There is some confusion in identifying dragons and griffins in The City of London. Certainly both are mythical winged creatures. A griffin is the offspring of a lion and an eagle, it has the head, shoulders and legs of an eagle, while the body is that of a lion, so think beak and talons on a large cat – with wings. Traditionally, griffins have kept watch over hidden treasure, not much of that left in The City. While a dragon is a ‘winged crocodile’ or scaled creature with a serpent tail, capable of breathing smoke or fire, so for this one think teeth, flared nostrils, scales and a snaky tail – with wings. Symbols of these creatures can be found at: The boundary to the Square Mile either standing or on plinths; at Temple Bar on the top of the Bar; Holborn Viaduct has them incorporated in the bridge spans; while Smithfield Market’s Grand Avenue they are breathing fire; at the entrance to Guildhall, Bank Underground Station and Leadenhall Market; at the Monument and on the weathervane atop St Mary-le-Bow Church – scary.

Cadiz Memorial cadiz Cadiz Memorial
This French mortar mounted on a cast-iron dragon can be found on Horseguard’s Parade. It was a gift of the Spanish government to the Prince Regent in memory of the lifting of the siege of Cadiz following the defeat of the French forces near Salamanca in July 1812 by the Duke of Wellington’s army.

Chindit Memorial Chindit Memorial
At Embankment Garden there is another strange looking beast. The Chindit Memorial statute depicts the Burmese mythical beast Chindit who is the guardian of Burmese pagodas and temples. The statue commemorates the Burmese campaign during World War II in 1943 and 1944 with the Chindit Special Force, their motto features on the plinth ‘The Boldest Measures Are the Safest’, a lesson they should have put into practice in Afghanistan.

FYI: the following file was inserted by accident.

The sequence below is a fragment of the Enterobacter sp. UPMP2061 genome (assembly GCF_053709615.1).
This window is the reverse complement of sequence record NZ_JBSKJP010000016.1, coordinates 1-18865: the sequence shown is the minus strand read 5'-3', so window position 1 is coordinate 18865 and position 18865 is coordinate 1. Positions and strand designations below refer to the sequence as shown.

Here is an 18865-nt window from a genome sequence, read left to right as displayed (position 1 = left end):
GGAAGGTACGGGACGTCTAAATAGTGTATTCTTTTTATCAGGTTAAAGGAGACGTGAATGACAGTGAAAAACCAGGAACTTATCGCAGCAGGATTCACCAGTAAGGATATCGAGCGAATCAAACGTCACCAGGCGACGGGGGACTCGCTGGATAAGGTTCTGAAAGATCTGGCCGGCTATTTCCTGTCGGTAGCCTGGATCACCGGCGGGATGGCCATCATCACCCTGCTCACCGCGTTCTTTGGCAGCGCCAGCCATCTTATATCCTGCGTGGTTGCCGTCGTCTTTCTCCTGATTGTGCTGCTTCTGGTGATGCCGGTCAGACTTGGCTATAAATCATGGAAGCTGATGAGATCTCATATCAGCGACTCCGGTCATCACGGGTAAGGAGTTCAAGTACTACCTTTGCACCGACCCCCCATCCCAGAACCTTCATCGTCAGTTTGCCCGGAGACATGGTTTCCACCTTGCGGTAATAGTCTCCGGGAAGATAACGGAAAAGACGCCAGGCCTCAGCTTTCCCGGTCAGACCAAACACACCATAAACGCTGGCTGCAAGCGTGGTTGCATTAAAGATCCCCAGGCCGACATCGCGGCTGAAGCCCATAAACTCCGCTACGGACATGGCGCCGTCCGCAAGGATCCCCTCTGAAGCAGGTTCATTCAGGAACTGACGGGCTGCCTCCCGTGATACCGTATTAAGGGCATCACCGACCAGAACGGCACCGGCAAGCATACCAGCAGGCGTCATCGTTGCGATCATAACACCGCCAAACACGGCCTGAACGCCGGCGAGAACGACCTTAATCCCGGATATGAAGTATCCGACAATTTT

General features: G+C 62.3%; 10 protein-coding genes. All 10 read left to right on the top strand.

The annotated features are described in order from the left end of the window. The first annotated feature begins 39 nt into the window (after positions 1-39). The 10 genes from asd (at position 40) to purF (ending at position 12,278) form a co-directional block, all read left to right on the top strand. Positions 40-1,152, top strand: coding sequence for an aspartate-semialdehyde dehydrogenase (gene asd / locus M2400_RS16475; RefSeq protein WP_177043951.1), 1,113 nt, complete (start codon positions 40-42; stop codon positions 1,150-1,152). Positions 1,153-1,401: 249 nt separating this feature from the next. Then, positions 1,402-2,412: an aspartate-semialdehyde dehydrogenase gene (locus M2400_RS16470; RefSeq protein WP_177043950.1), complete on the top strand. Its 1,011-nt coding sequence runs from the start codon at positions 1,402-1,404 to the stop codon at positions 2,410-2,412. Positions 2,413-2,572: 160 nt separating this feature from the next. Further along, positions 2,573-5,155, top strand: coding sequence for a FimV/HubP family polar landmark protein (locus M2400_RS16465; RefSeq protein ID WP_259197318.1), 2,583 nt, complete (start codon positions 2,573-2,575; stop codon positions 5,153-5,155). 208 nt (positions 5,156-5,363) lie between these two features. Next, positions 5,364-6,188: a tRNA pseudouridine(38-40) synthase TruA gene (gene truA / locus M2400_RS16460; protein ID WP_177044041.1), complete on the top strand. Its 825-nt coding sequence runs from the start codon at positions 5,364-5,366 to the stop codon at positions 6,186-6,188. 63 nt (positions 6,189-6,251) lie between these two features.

CleopatraSphinx Cleopatra’s Needle Sphinx
Having nothing to do with her at all, but still called Cleopatra’s Needle, carved in 1475 BC over 1,000 years before London was named, is by far the capital’s oldest man-made attraction. Standing over 60 feet high and weighting 186 tons. Presented to the British in the early 1800s against its wishes. It was loaded onto an iron pontoon and showed its obvious displeasure at being moved from the shores of the Mediterranean by nearly sinking off The Bay of Biscay. The obelisk was saved but six seamen died in the ferocious storm. We eventually erected it in 1887. It is now the most popular suicide spot on this stretch of the Thomas, come here at night to witness two ghosts who are seen jumping into the river. You cannot help but feel that the needle is waiting for the day when it can return home to stand proud under the hot Egyptian sun.

Crystal Palace Sphinx Crystal Palace Sphinx
The Great Exhibition of 1851 was the expression of a society at the zenith of its prosperity and power. Paxton’s Crystal Palace was a huge iron goliath with over a million feet of glass, containing such industrial exhibits as the jacquar loom, courts depicting the history of art and architecture from ancient Egypt through the Renaissance as well as exhibits from imperial territories like India and Australia. Major concerts were held in the Palace’s huge arched Centre Transept, which also contained the world’s largest organ. The central transept also housed a circus and was the scene of daring feats by world famous acts such as the tightrope walker Blondin. The Crystal Palace itself was almost outshone by the park in which it stood, which contained a magnificent series of fountains (the water pumped through a set of towers designed by Brunel) and the park’s original trees. Today, it is a rather different matter, moved to Crystal Palace after the exhibition it burned down in the thirties; all that remains are a set of empty terraces, with headless statues gracing the steps and Sphinxes guarding the entrance way to nothingness.